Allen & Unwin
Published by
Allen & Unwin (April 2010)
Original language
Historical adventure fiction


by Joel, Maggie

Mrs Harriet Wallis is found guilty of the murder of her husband in London. It is 1953, the same year as Elizabeth’s Coronation, and this woman is set to become the second-last woman in England to be hanged.

From this dramatic beginning,The Second-Last Woman in England details the events leading up to Harriet's arrest and conviction, culminating in the demise of a wealthy and happy family.
One year earlier the new nanny arrived, a woman still recovering from the death of her entire family when a V2 rocket struck their east London home. At the same time the Wallises received a visit from police officers investigating shady dealings at Cecil’s shipping firm, casting doubts on Cecil’s reputation and traditional code of behaviour. Then Harriet’s life is thrown into turmoil by the reappearance of a man she did not expect to ever see again and for whose safety she is gravely concerned.
Set in a post-war period when a well-to-do British family’s existence – both outside and inside the house – is ruled by a strict set of conventions, The Second-Last Woman in England explores the depth of emotions that exist below the surface of this upper class family but rarely surface.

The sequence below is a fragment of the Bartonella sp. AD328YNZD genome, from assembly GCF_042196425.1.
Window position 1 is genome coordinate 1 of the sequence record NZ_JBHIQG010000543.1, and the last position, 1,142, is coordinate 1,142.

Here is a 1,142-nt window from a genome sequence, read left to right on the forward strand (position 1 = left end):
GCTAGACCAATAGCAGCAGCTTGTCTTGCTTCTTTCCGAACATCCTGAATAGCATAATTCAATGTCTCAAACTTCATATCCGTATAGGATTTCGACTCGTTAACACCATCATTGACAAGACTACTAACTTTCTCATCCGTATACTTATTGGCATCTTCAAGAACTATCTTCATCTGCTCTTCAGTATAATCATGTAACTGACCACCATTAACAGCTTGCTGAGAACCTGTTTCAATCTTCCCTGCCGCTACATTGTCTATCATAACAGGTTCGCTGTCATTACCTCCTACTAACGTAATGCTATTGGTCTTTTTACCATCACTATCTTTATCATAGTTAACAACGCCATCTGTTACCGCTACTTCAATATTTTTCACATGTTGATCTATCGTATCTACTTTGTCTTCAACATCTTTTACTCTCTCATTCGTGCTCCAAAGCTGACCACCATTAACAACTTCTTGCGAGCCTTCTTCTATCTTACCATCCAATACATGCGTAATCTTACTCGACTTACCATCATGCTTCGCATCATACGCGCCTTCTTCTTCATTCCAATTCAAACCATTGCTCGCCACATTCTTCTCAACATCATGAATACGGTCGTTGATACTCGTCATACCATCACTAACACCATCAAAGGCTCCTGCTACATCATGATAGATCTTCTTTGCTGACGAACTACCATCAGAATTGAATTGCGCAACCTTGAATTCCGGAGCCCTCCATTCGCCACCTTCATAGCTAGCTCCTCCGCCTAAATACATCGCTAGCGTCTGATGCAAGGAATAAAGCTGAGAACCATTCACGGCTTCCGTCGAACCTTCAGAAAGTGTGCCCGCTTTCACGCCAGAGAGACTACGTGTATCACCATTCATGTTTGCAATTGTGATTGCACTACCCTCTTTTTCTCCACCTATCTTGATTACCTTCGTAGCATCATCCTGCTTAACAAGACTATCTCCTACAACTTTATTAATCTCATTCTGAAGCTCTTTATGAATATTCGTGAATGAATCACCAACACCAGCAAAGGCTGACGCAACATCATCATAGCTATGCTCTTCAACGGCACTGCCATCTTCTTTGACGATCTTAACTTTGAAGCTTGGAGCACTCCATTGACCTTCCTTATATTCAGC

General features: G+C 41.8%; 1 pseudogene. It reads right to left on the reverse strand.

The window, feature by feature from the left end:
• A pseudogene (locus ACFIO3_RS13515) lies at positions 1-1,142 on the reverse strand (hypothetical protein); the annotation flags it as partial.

Maggie Joel is a British-born writer currently living in Sydney. She has been writing fiction and non-fiction for over ten years and has had many short stories published including in the literary journals Southerly, Overland, Canberra Arts Review and Westerly. She is the author of The Past and Other Lies.

Available rights (1)

Language Territory Type Vendor Status
German World All

Mohrbooks Literary Agency
Annelie Geissler

Available View on Rightsdesk


Winner, Fellowship of Australian Writers' Christina Stead Award for Fiction (2011)

Quote: Allen & Unwin

On the surface this novel is an easy and engaging read despite its grim subject matter … As the plot unfolds it becomes clear that history has its claws sunk deep: World War II has taken a terrible toll on some people.

Review: Sydney Morning Herald

As well as being able to create a distinct sense of place... Maggie Joel has a wicked sense of humour.

Review: The Age

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